While some courts in other Circuits have interpreted the decision in Painters and Decorators as allowing claims for tortious interference with economic relations under the LMRA, see, e.g., Int'l Union, United Mine Workers of Am. v. Covenant Coal Corp., 977 F.2d at 897, this Court is not persuaded that such a reading of Painters and Decorators is correct. Indeed, although the court concluded in that case that the LMRA gave rise to subject matter jurisdiction over a non-party, it did not hold that the LMRA authorized tortious interference claims against third parties. Moreover, the Court can find no other Ninth Circuit case that suggests such a claim may be brought against a non-party under the LMRA. See Wynn v. Nat'l Broad. Co., Inc., 234 F. Supp. 2d 1067, 1118-1124 (C.D. Cal. 2002) (holding that under Ninth Circuit authority, the LMRA does not allow claims for tortious interference with economic relations and therefore dismissing tortious interference claims against supervisors that court found were preempted).
The Court finds the reasoning in Wynn to be persuasive. Accordingly, Plaintiff's claim for interference with economic relations fails under the LMRA. For the same reason, Plaintiff's IIED claim fails to the extent it is based on the interference with economic relations claim. Both claims are DISMISSED with prejudice.
D. State Law Claims
Having determined that Plaintiff's federal law claims fail on summary judgment, the Court declines to exercise jurisdiction over Plaintiff's state law claims. This Court has original jurisdiction over Plaintiff's federal claims pursuant to 28 U.S.C. § 1331. In addition, the court has supplemental jurisdiction over state law claims "that are so related to claims in the action within such original jurisdiction that they form part of the same case or controversy under Article III of the United States Constitution." 28 U.S.C. § 1367(a). However, the court may decline to exercise supplemental jurisdiction where it has dismissed all claims over which it has original jurisdiction. 28 U.S.C. § 1367(c). Further, rather than dismiss the action, the Court may remand the remaining claims to state court pursuant to 28 U.S.C. § 1441(c). See Carnegie-Mellon Univ. v. Cohill, 484 U.S. 343, 351-352 (1988). Therefore, the Court remands to state court Plaintiff's claims for assault, slander, and IIED to the extent that claim is based on theories other than interference with economic relations.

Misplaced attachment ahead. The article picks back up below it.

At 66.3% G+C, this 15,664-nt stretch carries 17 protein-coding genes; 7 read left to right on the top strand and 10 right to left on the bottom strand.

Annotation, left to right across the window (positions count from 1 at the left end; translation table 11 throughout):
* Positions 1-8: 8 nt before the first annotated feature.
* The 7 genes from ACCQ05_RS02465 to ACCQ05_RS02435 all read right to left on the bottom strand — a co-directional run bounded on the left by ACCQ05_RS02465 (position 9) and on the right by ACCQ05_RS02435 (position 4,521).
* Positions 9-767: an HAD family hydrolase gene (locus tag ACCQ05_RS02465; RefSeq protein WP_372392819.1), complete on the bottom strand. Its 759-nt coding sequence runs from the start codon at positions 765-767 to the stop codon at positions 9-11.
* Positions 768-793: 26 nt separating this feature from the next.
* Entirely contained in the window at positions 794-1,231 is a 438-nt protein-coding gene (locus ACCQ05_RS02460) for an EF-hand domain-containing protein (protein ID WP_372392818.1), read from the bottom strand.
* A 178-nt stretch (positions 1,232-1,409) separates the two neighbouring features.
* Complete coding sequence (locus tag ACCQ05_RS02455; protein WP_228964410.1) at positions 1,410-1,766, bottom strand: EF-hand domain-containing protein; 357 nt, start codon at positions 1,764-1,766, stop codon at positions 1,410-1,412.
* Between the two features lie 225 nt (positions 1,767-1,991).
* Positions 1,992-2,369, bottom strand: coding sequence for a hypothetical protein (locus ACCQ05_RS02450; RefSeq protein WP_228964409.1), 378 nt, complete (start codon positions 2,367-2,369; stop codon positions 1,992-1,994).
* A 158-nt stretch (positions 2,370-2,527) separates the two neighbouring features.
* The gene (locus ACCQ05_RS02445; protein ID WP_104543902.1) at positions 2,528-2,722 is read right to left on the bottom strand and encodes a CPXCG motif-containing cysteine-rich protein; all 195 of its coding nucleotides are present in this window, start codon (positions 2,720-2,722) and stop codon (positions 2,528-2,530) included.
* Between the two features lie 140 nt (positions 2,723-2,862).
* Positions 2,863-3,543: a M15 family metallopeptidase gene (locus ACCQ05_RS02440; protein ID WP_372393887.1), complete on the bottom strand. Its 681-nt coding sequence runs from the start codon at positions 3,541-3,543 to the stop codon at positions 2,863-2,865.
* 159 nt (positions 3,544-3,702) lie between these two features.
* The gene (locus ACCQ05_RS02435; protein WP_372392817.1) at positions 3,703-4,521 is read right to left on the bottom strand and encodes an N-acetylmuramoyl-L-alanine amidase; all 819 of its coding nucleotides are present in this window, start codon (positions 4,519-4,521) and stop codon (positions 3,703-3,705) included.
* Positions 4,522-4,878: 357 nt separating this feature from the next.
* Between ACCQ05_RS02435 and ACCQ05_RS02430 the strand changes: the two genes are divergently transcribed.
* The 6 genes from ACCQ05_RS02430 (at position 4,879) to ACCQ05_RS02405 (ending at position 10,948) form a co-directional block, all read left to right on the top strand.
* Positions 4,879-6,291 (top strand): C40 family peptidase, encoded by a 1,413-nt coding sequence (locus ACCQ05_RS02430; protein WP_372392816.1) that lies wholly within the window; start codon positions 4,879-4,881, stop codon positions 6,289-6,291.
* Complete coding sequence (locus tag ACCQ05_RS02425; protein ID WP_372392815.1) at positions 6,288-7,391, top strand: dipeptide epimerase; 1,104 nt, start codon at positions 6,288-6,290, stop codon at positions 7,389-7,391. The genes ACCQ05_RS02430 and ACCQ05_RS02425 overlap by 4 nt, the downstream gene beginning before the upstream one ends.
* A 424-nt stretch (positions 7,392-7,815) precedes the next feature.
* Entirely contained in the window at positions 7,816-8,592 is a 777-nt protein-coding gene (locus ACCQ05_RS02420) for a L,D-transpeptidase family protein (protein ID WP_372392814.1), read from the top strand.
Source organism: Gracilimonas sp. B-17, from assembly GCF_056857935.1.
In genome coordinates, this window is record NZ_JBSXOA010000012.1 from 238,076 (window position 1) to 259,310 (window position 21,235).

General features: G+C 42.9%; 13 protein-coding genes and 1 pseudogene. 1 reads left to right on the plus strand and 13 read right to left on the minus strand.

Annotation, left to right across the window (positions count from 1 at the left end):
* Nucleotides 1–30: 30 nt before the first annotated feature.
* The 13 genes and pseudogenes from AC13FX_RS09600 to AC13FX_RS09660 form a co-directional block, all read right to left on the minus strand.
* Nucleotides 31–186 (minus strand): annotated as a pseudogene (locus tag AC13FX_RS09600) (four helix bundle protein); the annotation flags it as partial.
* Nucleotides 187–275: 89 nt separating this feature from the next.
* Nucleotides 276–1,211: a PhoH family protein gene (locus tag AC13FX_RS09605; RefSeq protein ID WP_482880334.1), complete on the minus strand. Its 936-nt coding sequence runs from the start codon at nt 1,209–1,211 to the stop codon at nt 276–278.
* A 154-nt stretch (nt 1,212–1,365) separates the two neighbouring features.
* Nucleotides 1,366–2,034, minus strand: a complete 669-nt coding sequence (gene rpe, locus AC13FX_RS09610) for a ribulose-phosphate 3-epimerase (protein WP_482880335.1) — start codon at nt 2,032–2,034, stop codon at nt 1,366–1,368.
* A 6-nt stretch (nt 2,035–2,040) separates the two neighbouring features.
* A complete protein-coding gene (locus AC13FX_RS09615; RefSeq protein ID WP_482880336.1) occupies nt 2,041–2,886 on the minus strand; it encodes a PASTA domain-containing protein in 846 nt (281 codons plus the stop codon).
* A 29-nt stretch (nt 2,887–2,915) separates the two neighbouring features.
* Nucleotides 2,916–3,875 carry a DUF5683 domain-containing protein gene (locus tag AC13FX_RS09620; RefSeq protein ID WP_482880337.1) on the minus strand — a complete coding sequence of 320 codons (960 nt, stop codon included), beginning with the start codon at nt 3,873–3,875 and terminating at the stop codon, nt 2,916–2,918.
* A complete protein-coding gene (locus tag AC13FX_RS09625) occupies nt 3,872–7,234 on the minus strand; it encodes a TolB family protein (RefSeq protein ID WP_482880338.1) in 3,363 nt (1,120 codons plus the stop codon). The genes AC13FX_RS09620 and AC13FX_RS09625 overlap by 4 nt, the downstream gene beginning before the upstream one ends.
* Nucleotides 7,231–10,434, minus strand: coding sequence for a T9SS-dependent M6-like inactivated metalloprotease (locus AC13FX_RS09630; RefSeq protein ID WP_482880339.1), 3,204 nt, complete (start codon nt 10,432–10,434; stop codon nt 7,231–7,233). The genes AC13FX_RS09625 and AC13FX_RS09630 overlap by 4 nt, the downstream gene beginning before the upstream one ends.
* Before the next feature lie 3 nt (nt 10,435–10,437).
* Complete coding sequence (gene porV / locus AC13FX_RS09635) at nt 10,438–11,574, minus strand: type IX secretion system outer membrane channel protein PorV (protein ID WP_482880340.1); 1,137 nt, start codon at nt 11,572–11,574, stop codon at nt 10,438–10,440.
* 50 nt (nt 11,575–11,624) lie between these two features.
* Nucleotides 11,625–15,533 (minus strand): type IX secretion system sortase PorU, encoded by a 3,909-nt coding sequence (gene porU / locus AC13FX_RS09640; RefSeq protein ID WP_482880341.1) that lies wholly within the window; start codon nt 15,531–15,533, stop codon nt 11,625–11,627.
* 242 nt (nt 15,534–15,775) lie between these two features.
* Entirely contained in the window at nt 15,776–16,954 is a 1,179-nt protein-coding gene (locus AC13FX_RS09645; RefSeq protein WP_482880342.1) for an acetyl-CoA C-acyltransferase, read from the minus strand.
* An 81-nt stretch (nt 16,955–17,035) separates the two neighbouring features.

For the reasons stated above, the Motion is GRANTED with respect to Plaintiff's claim for interference with economic relations and IIED to the extent that claim is based on a theory of interference with economic relations. Those claims are dismissed with prejudice. As to Plaintiff's remaining claims -- which the Court concludes are not preempted under the LMRA -- the Court declines to exercise supplemental jurisdiction, and therefore REMANDS those claims to California state court pursuant to 28 U.S.C. § 1441(c).
IT IS SO ORDERED.